If your family has a long history of camping and is totally outdoor-savvy, then you need read no further. But if your children haven’t been camping before and you’d like to take them, there are some important points to take into consideration.

Much as we would like it to be otherwise, many of our children have become indoor creatures. They don’t play outside unless they’re playing an organized sport. It seems that old-fashioned playing is a bit of a dinosaur these days. The indoor trend could be the result of technology. All of our computers, video games and other screened entertainments occupy children without challenging them to physical activity.

So there we are, with children unused to the outdoors. That said, there are so many good reasons to get out into nature; learning about the flora and fauna of an area, relaxing in the company of family and friends and building healthier bodies and minds. It’s a great thing to do.

As you begin to think about a camping trip, you’ll want to ask:


A first-time venture probably should be relatively close to home and shouldn’t be overly challenging in terms of comfort and endurance. Perhaps it would be best to choose a place with bathrooms and showers and maybe even a children’s play area. After all, you want the children to have a good time, and a Spartan trip, especially if the weather doesn’t cooperate, will only ensure that it’s the last trip for your children. When you’ve found a suitable place, be sure to include some bona fide camping experiences such as day hikes, fishing, boating and the traditional evening campfire.


Reservations usually have to be made at campgrounds a year ahead of time. Often, in addition to the nightly fees, you’ll have to pay an additional campground entrance fee. Be sure to arrive at the campground area as early in the day as possible. It’s no fun trying to set up camp in the dark!

What to do?

Taking some time to plan for this first camping adventure will pay dividends. First of all, plan activities for the drive. A small game to play in the car or games such as “find the license plate” will keep children occupied during the drive and avoid the “Are we there yets?” Plan quick and easy meals and include disposable plates and cups, etc. If you really want to be more “green,” then make the cooking and cleanup, including washing up dishes, part of the fun. Perhaps there could be partners, one adult and one child responsible for each meal. Remember how much fun the evening campfires can be with songs, stories and special treats, like s’mores. Some of the larger campgrounds have park rangers who will lead daytime activities or have evening slideshows and talks. Be prepared if the weather turns bad. Simple raingear can be a lifesaver as well as games and activities to do inside the tent if necessary.


When you’ve done all your planning, be sure to take along plenty of enthusiasm. Children will pick up on the fun if you are eager and ready to have fun too. Be creative—maybe you’ll see some wildlife, catch a trout or spot a certain bird or butterfly. Once again, knowing your children’s hobbies and interests may help you to plan things they will be sure to enjoy. This is also a great time to share your areas of expertise. Do you know all about wildflowers or can you teach the children how to paddle a canoe?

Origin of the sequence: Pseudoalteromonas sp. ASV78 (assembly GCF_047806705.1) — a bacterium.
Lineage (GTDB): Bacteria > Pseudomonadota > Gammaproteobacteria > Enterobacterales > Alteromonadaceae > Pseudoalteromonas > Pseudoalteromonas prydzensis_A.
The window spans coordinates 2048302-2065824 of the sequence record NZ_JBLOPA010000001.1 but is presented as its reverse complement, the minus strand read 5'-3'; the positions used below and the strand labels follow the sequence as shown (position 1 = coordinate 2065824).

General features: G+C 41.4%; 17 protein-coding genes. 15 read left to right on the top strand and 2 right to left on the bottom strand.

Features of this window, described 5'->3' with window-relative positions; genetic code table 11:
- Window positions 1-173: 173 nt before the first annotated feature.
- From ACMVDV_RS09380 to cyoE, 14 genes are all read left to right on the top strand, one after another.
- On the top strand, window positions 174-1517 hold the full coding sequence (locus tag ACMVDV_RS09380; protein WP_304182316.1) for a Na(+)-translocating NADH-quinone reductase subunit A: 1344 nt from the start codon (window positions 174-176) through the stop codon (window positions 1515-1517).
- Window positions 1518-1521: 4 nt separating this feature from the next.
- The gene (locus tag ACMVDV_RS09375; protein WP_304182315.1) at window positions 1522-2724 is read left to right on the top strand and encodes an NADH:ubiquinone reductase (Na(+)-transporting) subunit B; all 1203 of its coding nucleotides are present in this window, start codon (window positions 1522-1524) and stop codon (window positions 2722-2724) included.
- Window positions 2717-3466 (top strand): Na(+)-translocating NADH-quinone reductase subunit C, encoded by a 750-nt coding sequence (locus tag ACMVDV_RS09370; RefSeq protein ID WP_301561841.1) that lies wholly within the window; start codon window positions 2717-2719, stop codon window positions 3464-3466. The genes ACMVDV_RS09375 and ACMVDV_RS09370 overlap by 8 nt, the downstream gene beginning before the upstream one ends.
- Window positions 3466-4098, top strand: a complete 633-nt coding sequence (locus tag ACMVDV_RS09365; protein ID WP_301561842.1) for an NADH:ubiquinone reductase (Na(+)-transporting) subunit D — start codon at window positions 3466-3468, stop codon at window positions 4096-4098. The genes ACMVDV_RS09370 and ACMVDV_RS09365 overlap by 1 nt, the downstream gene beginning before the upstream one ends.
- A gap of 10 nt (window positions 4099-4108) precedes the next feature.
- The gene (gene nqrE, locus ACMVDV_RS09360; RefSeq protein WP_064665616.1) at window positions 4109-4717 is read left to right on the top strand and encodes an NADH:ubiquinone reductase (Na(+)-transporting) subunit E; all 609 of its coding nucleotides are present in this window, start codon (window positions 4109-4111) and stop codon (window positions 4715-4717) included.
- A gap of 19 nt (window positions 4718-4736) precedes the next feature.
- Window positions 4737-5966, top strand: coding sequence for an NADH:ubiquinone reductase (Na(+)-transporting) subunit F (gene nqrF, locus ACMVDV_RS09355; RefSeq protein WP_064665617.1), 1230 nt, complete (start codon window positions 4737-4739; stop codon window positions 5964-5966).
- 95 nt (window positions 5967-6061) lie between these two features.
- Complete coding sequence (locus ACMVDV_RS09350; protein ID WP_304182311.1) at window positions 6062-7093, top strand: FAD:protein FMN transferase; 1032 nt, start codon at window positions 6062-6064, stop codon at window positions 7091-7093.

Now you’re all set. Be sure to take along a camera to document all the fun. Kids are certain to enjoy the camping event and all the stories and memories of their first camping experience.

Quick and Easy Meals for Campers

English Muffin Pizzas: Use English muffins, squeezable pizza sauce and shredded mozzarella. Toast muffin halves on oiled grill. Turn over and spread with sauce, cheese and any toppings your family enjoys. Serve when the cheese melts.

Grilled PBJ: This one is a cinch. Choose a hearty bread and be generous with the fillings. Butter on both sides and toast on your grill. They’ll stick to your ribs.

Coffee Can Stew: Cut stew meat into small pieces. Place meat in a clean coffee can with 2T butter. Brown meat over the fire. Add red potatoes, baby carrots and onions with 2T more butter. Cover with foil and place in the fire for 20 minutes.

Banana Boats: Slit unpeeled bananas lengthwise without cutting through. Fill the opening with mini-marshmallows and chocolate chips. Sprinkle with brown sugar, wrap in foil and place either on a grill or in the coals of your fire. They’re ready in just seven minutes.

Eggs in a Hat: You may want a change from morning cereal or pancakes. Try this fun recipe. Grease a hot griddle. Cut a hole in pieces of bread using a cup or glass. Toast the bread on both sides and crack an egg in the hole. When the egg is solid, flip the bread. Top with a slice of your favorite cheese and a slice of ham. Serve when cheese is nicely melted.